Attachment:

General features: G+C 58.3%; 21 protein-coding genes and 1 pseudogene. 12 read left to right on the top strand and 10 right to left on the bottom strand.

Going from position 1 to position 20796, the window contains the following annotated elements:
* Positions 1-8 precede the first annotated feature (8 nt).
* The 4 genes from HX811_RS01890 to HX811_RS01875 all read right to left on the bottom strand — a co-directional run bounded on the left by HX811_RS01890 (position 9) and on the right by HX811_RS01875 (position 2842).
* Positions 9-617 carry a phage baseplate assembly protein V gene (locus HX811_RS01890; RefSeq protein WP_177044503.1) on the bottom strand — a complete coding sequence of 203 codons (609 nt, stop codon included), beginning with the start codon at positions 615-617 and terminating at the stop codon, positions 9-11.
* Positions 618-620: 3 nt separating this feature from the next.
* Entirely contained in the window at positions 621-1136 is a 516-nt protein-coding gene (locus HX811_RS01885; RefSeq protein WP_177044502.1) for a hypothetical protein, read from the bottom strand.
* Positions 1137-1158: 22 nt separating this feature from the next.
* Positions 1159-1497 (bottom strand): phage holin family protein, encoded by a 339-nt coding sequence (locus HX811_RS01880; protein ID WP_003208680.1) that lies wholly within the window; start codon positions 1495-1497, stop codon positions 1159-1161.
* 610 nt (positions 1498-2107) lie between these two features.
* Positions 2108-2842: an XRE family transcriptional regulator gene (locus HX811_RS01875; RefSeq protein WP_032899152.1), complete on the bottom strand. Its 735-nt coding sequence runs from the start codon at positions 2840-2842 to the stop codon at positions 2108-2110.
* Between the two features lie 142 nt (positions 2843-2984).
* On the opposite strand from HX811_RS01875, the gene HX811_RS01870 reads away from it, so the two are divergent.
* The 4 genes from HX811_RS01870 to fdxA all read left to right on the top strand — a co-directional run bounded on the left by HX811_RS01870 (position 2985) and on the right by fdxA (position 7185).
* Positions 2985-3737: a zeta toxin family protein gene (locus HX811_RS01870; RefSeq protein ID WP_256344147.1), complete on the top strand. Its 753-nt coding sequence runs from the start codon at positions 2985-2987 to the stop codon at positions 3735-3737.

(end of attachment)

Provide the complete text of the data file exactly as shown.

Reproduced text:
General features: G+C 58.3%; 21 protein-coding genes and 1 pseudogene. 12 read left to right on the top strand and 10 right to left on the bottom strand.

Going from position 1 to position 20796, the window contains the following annotated elements:
* Positions 1-8 precede the first annotated feature (8 nt).
* The 4 genes from HX811_RS01890 to HX811_RS01875 all read right to left on the bottom strand — a co-directional run bounded on the left by HX811_RS01890 (position 9) and on the right by HX811_RS01875 (position 2842).
* Positions 9-617 carry a phage baseplate assembly protein V gene (locus HX811_RS01890; RefSeq protein WP_177044503.1) on the bottom strand — a complete coding sequence of 203 codons (609 nt, stop codon included), beginning with the start codon at positions 615-617 and terminating at the stop codon, positions 9-11.
* Positions 618-620: 3 nt separating this feature from the next.
* Entirely contained in the window at positions 621-1136 is a 516-nt protein-coding gene (locus HX811_RS01885; RefSeq protein WP_177044502.1) for a hypothetical protein, read from the bottom strand.
* Positions 1137-1158: 22 nt separating this feature from the next.
* Positions 1159-1497 (bottom strand): phage holin family protein, encoded by a 339-nt coding sequence (locus HX811_RS01880; protein ID WP_003208680.1) that lies wholly within the window; start codon positions 1495-1497, stop codon positions 1159-1161.
* 610 nt (positions 1498-2107) lie between these two features.
* Positions 2108-2842: an XRE family transcriptional regulator gene (locus HX811_RS01875; RefSeq protein WP_032899152.1), complete on the bottom strand. Its 735-nt coding sequence runs from the start codon at positions 2840-2842 to the stop codon at positions 2108-2110.
* Between the two features lie 142 nt (positions 2843-2984).
* On the opposite strand from HX811_RS01875, the gene HX811_RS01870 reads away from it, so the two are divergent.
* The 4 genes from HX811_RS01870 to fdxA all read left to right on the top strand — a co-directional run bounded on the left by HX811_RS01870 (position 2985) and on the right by fdxA (position 7185).
* Positions 2985-3737: a zeta toxin family protein gene (locus HX811_RS01870; RefSeq protein ID WP_256344147.1), complete on the top strand. Its 753-nt coding sequence runs from the start codon at positions 2985-2987 to the stop codon at positions 3735-3737.